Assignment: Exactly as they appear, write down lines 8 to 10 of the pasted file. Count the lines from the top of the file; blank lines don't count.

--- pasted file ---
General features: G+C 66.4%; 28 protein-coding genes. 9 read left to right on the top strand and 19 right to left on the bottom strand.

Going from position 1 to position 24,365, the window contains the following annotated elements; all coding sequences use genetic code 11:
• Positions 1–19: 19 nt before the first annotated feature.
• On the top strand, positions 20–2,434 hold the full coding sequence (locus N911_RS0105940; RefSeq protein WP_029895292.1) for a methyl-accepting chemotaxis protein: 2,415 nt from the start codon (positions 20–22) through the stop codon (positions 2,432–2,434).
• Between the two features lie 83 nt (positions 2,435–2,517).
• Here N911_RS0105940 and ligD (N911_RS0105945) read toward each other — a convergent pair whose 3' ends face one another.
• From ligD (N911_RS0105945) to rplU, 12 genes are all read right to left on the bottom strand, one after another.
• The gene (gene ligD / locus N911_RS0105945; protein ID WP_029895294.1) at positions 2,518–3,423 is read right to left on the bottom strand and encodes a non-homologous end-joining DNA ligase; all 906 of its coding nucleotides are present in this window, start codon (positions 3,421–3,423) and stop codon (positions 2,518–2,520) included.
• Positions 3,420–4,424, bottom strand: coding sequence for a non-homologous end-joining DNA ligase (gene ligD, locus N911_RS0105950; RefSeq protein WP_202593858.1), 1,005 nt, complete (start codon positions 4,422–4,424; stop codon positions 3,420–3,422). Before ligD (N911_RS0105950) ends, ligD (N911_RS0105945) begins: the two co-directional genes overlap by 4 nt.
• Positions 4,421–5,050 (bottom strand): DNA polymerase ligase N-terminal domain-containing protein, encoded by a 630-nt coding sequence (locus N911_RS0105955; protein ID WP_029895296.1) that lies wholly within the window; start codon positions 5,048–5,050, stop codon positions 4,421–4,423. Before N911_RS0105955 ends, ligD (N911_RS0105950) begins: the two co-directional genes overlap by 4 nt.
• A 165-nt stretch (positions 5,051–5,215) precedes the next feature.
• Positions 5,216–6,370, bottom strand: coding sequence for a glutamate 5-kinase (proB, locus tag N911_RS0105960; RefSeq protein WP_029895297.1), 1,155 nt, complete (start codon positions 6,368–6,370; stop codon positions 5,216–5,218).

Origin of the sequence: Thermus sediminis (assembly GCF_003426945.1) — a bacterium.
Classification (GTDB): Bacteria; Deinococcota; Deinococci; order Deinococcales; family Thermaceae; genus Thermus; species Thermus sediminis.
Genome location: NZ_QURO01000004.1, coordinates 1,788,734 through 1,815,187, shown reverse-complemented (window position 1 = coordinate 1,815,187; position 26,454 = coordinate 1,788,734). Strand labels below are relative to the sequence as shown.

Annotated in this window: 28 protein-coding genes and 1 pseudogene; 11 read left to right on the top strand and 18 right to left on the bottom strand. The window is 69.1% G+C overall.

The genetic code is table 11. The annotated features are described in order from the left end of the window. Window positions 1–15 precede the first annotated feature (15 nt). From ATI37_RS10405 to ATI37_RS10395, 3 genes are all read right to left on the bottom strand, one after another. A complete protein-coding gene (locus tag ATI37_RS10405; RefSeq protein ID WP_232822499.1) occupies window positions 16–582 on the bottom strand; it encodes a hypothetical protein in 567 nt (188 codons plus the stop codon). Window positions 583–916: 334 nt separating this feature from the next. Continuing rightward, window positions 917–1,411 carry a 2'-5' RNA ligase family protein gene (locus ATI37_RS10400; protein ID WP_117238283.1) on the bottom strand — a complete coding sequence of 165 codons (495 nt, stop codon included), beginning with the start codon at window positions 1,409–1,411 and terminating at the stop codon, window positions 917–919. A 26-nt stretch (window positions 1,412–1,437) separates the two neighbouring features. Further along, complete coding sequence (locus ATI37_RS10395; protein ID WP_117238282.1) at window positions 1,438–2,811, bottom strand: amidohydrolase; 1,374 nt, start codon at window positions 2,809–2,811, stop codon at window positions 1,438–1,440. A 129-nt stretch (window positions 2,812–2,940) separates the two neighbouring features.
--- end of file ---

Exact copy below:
• The gene (gene ligD / locus N911_RS0105945; protein ID WP_029895294.1) at positions 2,518–3,423 is read right to left on the bottom strand and encodes a non-homologous end-joining DNA ligase; all 906 of its coding nucleotides are present in this window, start codon (positions 3,421–3,423) and stop codon (positions 2,518–2,520) included.
• Positions 3,420–4,424, bottom strand: coding sequence for a non-homologous end-joining DNA ligase (gene ligD, locus N911_RS0105950; RefSeq protein WP_202593858.1), 1,005 nt, complete (start codon positions 4,422–4,424; stop codon positions 3,420–3,422). Before ligD (N911_RS0105950) ends, ligD (N911_RS0105945) begins: the two co-directional genes overlap by 4 nt.
• Positions 4,421–5,050 (bottom strand): DNA polymerase ligase N-terminal domain-containing protein, encoded by a 630-nt coding sequence (locus N911_RS0105955; protein ID WP_029895296.1) that lies wholly within the window; start codon positions 5,048–5,050, stop codon positions 4,421–4,423. Before N911_RS0105955 ends, ligD (N911_RS0105950) begins: the two co-directional genes overlap by 4 nt.